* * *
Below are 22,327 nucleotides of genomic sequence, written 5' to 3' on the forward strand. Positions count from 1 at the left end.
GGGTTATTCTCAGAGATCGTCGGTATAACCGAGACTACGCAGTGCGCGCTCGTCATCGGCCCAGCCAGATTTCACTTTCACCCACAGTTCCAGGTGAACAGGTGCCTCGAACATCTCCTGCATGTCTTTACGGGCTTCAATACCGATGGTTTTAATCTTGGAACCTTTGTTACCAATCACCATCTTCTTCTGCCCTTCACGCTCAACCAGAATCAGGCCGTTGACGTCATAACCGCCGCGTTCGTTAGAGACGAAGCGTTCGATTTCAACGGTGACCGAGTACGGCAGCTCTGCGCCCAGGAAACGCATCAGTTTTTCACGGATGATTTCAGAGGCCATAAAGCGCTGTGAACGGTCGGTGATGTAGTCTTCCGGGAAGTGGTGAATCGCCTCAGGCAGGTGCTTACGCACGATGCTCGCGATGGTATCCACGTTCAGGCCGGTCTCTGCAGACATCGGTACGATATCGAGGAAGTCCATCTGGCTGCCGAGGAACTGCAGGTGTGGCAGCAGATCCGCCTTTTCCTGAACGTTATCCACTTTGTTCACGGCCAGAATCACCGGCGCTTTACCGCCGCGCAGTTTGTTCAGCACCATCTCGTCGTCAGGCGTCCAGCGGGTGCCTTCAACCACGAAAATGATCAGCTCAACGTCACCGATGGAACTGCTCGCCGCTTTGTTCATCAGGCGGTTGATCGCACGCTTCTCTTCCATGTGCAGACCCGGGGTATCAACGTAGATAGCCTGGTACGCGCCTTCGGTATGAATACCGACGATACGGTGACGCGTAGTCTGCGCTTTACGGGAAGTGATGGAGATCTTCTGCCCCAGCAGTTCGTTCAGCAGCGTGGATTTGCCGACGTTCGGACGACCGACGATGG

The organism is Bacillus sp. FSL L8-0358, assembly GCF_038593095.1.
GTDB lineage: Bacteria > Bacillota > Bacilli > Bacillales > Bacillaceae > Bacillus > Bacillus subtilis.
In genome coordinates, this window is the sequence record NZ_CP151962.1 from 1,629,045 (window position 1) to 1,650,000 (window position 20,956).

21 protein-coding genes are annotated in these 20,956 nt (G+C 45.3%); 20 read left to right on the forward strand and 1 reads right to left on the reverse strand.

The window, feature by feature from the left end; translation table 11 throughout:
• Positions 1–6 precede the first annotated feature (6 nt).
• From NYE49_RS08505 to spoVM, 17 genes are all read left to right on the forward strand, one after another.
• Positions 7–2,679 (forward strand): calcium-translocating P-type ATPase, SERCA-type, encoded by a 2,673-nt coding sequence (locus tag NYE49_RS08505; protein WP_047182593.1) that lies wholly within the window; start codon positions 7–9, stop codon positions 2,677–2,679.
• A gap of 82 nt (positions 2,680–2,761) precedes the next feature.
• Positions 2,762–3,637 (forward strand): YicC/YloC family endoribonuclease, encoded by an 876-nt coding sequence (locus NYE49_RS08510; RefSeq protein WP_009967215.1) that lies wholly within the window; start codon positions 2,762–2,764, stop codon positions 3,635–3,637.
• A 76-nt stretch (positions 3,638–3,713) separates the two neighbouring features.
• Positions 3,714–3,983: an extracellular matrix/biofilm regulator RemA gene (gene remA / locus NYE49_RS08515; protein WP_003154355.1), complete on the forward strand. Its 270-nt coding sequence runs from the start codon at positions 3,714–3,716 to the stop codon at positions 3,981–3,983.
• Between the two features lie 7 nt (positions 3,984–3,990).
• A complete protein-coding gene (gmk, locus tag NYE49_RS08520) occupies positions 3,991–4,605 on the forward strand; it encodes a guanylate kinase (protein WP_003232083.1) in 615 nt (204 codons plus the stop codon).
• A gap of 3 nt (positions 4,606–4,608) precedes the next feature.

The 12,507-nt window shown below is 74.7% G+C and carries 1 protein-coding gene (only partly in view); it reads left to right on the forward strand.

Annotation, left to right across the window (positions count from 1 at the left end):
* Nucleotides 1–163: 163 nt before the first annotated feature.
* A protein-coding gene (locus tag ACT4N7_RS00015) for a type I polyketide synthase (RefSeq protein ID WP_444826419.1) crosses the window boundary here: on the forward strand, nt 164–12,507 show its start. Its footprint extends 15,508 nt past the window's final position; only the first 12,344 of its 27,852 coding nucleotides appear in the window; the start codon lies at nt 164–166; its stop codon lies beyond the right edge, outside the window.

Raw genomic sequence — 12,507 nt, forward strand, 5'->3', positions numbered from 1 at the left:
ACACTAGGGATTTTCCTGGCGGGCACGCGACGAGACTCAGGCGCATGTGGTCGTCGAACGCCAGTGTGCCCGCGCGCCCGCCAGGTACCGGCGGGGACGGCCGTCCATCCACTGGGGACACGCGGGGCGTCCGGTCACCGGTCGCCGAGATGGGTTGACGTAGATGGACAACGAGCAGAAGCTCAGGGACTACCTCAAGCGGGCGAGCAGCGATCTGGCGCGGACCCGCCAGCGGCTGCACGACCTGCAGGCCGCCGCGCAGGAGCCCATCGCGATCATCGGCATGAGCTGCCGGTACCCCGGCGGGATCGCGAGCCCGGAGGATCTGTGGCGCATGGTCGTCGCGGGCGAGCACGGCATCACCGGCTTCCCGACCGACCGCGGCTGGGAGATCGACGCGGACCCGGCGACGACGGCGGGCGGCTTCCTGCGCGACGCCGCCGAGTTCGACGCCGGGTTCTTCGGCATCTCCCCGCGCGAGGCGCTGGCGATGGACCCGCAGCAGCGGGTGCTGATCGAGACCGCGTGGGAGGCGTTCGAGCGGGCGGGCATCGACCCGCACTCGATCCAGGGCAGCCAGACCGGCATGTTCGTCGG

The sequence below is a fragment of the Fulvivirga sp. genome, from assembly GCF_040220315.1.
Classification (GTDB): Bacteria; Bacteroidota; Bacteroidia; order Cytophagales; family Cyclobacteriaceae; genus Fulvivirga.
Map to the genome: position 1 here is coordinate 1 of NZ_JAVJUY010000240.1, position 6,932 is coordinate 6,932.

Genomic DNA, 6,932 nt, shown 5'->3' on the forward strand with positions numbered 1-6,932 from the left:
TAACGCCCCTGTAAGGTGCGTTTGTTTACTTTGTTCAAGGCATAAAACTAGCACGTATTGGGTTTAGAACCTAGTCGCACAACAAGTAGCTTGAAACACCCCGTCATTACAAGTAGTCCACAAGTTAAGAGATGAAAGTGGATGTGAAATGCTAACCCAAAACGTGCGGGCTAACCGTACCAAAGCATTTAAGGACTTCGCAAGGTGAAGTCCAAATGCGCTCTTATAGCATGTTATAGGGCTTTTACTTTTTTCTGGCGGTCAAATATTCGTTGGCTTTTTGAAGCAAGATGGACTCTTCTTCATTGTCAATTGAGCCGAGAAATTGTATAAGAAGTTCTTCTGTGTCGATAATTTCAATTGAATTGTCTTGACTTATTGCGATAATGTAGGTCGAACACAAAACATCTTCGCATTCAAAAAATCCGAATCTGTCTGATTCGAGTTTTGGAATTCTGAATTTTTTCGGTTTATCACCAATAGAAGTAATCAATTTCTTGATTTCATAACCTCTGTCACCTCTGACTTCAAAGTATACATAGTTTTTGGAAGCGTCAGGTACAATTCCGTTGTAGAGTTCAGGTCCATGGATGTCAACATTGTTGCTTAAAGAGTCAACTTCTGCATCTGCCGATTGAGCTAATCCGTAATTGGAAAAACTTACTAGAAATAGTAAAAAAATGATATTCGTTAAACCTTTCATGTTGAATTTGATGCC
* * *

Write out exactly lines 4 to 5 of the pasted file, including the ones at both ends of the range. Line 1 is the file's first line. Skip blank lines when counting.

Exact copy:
GTDB lineage: Bacteria > Bacillota > Bacilli > Bacillales > Bacillaceae > Bacillus > Bacillus subtilis.
In genome coordinates, this window is the sequence record NZ_CP151962.1 from 1,629,045 (window position 1) to 1,650,000 (window position 20,956).